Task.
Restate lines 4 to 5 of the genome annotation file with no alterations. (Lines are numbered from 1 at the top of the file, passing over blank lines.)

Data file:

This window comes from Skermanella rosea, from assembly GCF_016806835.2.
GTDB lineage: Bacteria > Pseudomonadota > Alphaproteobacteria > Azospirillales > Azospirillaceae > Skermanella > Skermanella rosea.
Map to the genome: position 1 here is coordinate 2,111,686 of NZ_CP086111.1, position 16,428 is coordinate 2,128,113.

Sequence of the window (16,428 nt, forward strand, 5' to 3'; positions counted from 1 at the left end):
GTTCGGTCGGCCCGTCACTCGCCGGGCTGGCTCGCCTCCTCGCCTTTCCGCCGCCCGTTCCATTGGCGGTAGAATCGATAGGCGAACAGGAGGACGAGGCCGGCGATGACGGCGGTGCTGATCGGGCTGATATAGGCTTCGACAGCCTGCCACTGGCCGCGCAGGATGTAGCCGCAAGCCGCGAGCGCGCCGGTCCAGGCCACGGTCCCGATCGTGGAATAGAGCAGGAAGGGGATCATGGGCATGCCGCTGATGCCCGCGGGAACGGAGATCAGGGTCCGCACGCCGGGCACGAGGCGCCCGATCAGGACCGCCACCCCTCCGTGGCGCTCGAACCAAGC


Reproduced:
Sequence of the window (16,428 nt, forward strand, 5' to 3'; positions counted from 1 at the left end):
GTTCGGTCGGCCCGTCACTCGCCGGGCTGGCTCGCCTCCTCGCCTTTCCGCCGCCCGTTCCATTGGCGGTAGAATCGATAGGCGAACAGGAGGACGAGGCCGGCGATGACGGCGGTGCTGATCGGGCTGATATAGGCTTCGACAGCCTGCCACTGGCCGCGCAGGATGTAGCCGCAAGCCGCGAGCGCGCCGGTCCAGGCCACGGTCCCGATCGTGGAATAGAGCAGGAAGGGGATCATGGGCATGCCGCTGATGCCCGCGGGAACGGAGATCAGGGTCCGCACGCCGGGCACGAGGCGCCCGATCAGGACCGCCACCCCTCCGTGGCGCTCGAACCAAGC